I'm going to attempt to - drum roll please - espalier this tree. I've never done much in the way of fruit tree pruning, so it should be an interesting experience (sheila clears her throat nervously).
This photo doesn't really do justice to my
I'm using Christopher Brickell's wonderful Pruning and Training book as my
It also has a lot of very useful advice if you have, like I do, old and
(stop that snickering, this is cool stuff and yes, I do have a life outside the garden)
Here is a diagram of a two branched espalier. The idea is that you get a young tree, set the guideline about 18" off the ground and either find the nearest branches or clip the, gulp, leader just above this line. Wait for the sprouts to come out, train them along that line, wait for another branch to emerge and train that as your new leader, waiting for it to reach the next set of guidelines. Then you do this all over again once the leader reaches that line.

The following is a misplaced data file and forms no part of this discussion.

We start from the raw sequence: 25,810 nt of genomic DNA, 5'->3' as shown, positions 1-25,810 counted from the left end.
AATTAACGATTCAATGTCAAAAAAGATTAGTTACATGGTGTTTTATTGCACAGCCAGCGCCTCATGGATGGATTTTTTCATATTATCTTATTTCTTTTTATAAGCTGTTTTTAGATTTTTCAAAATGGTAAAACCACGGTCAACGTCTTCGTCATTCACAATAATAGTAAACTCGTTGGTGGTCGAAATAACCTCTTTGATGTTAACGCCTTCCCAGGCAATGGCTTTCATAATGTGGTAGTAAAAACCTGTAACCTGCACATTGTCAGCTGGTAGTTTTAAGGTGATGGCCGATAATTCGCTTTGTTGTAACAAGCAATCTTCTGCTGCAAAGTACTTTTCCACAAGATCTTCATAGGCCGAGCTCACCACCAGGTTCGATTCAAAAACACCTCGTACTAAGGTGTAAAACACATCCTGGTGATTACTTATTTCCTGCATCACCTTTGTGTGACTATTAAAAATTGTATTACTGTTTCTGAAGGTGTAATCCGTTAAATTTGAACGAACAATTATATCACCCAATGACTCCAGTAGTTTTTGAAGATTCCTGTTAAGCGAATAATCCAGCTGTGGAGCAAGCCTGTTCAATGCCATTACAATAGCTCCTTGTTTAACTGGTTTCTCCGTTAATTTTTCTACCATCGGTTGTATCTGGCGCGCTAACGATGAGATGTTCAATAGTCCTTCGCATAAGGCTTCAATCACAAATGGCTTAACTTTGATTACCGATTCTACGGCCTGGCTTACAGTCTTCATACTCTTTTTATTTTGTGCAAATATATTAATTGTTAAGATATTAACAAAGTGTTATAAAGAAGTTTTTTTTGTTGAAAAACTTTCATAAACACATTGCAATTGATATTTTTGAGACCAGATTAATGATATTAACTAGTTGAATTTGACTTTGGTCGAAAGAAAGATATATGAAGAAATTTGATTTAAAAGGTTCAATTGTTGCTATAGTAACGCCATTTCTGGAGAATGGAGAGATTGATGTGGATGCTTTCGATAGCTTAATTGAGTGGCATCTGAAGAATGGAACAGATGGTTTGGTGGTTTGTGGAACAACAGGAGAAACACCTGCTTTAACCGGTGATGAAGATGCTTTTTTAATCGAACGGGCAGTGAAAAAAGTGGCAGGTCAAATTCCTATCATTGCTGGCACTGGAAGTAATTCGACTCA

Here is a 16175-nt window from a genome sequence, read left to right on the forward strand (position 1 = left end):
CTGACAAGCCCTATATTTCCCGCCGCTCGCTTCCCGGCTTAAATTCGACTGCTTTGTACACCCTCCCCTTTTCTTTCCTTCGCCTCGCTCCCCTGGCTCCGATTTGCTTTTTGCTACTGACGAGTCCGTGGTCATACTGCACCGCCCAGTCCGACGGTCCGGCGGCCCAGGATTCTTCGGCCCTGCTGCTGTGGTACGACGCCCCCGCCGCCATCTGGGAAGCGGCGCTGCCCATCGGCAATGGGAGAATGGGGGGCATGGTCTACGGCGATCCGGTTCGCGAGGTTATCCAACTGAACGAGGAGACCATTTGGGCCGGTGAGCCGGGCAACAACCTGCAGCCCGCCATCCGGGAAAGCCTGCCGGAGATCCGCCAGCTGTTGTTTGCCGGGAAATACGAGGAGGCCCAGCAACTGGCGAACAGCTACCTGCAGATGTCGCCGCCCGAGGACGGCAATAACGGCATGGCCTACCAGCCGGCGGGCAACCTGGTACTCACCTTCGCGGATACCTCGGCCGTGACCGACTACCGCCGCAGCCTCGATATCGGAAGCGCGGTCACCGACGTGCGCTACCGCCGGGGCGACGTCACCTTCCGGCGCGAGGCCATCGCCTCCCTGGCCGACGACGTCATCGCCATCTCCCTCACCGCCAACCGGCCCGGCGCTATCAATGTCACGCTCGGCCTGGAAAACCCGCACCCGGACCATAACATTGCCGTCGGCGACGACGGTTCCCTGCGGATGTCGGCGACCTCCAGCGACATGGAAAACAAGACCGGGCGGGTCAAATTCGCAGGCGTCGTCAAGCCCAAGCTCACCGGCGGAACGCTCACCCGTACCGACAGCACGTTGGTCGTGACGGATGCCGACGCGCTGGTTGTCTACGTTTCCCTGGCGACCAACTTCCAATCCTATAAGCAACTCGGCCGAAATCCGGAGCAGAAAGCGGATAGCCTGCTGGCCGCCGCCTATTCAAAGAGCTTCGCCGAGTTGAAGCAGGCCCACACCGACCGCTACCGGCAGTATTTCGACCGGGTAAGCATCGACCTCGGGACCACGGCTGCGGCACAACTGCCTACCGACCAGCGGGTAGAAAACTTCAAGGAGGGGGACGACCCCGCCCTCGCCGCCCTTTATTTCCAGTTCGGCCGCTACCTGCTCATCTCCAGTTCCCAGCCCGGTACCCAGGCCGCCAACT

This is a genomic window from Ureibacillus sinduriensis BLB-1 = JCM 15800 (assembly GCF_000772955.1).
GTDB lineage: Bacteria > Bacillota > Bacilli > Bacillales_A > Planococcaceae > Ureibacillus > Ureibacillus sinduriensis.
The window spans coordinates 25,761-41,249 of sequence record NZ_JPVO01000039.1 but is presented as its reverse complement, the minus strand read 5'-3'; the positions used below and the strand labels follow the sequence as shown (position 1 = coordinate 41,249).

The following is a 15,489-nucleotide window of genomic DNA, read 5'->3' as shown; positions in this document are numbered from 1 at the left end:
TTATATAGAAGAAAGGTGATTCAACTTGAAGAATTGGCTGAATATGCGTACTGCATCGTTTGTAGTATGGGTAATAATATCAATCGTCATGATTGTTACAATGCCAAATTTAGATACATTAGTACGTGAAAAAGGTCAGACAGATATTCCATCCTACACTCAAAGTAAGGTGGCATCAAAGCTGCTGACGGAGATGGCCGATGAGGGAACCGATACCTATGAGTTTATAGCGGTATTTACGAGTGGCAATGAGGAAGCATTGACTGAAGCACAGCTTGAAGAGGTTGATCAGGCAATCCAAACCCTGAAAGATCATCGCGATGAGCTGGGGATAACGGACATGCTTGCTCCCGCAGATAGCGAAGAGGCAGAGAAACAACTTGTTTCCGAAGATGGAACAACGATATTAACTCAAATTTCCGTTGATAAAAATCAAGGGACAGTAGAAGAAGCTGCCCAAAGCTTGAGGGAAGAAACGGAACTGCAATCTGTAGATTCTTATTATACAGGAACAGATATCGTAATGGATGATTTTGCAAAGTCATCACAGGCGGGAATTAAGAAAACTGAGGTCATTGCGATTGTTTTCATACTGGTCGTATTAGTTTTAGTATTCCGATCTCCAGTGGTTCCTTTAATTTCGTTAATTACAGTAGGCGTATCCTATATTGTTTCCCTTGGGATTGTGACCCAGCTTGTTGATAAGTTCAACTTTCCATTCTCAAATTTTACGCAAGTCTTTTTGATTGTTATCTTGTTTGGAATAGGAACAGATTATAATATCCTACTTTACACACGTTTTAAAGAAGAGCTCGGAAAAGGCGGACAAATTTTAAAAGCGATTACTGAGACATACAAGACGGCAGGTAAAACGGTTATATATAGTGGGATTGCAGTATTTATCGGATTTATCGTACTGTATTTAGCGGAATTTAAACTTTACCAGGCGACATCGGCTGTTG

Now you know the reason for my trepidation. Not only am I commitment-phobic, but this is going to take several years. And a lot of careful pruning and observation.
But I speeded up the process by
But wait, there's more! Did you know that to properly espalier an apple tree one must use spur-bearers only? Not tip-bearers? Yes, boys and girls, there is such thing as a tip bearing apple out there, and I had no
I learn something new all the time.
Other things I learned yesterday in the garden:
Nasturtiums like my compost bin.
Pansies thrive no matter what chews on them.
My yard is much more photogenic than I am.